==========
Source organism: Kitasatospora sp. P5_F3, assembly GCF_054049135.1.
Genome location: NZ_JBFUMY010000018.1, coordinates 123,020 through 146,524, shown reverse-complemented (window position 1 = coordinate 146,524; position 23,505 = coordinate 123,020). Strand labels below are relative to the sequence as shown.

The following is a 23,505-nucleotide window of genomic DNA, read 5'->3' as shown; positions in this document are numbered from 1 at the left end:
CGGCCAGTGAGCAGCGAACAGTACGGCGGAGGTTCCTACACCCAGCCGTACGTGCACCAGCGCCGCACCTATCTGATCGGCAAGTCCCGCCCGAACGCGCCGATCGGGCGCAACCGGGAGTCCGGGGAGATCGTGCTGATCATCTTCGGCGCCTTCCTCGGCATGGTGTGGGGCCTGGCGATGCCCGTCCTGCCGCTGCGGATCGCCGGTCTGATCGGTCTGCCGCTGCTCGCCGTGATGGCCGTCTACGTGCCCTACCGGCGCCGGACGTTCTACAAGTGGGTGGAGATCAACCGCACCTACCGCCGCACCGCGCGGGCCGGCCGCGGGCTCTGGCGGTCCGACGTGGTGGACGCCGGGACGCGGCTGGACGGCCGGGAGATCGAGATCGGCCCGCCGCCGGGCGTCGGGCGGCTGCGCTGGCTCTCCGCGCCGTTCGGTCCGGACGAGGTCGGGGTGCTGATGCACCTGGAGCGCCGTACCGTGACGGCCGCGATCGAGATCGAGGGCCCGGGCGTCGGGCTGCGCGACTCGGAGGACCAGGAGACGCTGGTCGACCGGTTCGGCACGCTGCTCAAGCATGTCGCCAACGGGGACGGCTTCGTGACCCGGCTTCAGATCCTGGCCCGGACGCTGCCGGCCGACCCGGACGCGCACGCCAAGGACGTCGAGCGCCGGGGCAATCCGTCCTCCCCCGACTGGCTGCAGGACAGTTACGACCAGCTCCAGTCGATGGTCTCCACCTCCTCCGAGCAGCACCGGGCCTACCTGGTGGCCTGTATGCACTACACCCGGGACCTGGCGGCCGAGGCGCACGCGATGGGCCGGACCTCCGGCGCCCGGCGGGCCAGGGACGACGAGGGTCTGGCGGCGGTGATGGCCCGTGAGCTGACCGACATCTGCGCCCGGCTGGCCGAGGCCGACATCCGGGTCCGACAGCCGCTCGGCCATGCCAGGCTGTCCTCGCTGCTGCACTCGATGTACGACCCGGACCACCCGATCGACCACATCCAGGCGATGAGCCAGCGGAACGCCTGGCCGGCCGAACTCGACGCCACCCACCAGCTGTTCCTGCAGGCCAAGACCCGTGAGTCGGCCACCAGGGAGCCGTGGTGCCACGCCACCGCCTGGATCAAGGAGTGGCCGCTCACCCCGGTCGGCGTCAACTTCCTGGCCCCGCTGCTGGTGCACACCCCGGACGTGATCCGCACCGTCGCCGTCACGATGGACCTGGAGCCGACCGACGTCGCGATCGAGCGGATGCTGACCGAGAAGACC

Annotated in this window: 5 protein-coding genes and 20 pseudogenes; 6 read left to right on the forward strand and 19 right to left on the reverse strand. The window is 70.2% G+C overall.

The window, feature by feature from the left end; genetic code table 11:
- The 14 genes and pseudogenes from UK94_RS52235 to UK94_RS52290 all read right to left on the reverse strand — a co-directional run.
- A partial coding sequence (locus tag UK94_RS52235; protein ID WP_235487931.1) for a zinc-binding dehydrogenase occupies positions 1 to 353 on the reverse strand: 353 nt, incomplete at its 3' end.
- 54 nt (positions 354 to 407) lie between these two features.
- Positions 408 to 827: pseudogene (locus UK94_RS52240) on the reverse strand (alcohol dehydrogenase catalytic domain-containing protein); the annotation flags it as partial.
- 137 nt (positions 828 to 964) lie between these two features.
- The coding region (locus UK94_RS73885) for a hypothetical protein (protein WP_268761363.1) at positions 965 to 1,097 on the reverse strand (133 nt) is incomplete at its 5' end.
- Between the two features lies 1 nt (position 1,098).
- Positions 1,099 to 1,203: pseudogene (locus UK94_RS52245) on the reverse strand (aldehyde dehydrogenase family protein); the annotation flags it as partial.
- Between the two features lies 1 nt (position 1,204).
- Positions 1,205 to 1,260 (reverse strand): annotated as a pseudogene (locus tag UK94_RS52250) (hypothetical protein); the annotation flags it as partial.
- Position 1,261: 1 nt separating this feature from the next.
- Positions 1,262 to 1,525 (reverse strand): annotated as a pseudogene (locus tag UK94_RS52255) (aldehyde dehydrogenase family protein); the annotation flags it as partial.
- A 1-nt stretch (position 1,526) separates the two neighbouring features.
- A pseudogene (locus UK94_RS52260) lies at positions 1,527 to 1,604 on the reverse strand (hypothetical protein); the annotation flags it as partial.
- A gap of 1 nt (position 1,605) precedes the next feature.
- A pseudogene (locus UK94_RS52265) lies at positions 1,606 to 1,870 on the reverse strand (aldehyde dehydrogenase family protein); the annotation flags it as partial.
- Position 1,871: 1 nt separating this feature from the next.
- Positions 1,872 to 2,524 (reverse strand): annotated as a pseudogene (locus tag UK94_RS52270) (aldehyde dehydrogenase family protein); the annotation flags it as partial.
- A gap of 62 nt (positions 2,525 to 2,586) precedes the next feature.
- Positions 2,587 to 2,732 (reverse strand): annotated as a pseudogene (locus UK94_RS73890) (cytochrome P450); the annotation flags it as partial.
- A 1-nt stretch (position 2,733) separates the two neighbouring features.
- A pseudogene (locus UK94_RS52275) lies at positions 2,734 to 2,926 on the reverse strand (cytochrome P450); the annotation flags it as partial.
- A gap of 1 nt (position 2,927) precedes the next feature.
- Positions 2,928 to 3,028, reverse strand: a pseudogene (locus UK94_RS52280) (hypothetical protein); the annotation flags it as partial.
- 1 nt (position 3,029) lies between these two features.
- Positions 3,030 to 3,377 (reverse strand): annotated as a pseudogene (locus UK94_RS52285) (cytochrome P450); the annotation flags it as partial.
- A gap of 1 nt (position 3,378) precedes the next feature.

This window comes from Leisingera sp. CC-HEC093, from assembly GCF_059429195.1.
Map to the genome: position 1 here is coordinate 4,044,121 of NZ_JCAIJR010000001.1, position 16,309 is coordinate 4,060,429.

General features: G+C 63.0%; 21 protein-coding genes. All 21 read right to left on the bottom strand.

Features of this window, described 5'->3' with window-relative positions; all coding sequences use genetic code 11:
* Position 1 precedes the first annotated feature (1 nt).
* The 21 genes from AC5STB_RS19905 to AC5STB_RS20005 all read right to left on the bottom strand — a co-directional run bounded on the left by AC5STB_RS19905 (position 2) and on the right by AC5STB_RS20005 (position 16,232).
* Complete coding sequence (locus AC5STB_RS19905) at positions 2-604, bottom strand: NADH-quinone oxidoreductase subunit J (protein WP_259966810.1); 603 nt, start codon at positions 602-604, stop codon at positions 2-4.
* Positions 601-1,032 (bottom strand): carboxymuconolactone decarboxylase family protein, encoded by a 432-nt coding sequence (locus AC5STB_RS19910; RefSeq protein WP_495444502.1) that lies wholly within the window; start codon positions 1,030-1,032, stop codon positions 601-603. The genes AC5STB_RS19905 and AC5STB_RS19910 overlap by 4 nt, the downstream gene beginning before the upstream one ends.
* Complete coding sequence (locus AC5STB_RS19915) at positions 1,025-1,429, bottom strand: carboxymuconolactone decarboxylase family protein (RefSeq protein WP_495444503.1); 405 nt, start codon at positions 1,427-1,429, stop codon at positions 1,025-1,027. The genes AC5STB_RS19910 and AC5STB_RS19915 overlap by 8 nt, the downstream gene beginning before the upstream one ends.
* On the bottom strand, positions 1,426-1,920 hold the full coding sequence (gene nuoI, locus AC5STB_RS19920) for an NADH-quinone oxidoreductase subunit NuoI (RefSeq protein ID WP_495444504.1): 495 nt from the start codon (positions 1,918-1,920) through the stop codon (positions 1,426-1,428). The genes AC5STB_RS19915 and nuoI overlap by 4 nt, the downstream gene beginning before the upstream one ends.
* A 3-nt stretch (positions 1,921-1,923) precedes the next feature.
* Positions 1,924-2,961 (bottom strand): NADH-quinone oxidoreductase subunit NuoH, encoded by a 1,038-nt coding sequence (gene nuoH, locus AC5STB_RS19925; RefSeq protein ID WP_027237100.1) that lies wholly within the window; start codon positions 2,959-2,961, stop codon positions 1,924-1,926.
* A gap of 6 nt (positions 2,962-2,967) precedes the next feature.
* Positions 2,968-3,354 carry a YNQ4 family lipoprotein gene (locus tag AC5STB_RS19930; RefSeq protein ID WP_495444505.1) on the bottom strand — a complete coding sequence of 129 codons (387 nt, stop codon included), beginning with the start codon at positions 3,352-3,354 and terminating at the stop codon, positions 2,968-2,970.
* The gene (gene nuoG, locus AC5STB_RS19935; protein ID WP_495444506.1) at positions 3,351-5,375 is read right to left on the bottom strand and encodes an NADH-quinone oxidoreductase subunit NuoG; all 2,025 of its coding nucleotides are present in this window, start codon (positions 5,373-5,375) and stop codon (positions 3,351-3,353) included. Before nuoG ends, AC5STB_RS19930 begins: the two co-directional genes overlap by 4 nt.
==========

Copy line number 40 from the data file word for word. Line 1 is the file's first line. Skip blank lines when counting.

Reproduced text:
* Complete coding sequence (locus AC5STB_RS19905) at positions 2-604, bottom strand: NADH-quinone oxidoreductase subunit J (protein WP_259966810.1); 603 nt, start codon at positions 602-604, stop codon at positions 2-4.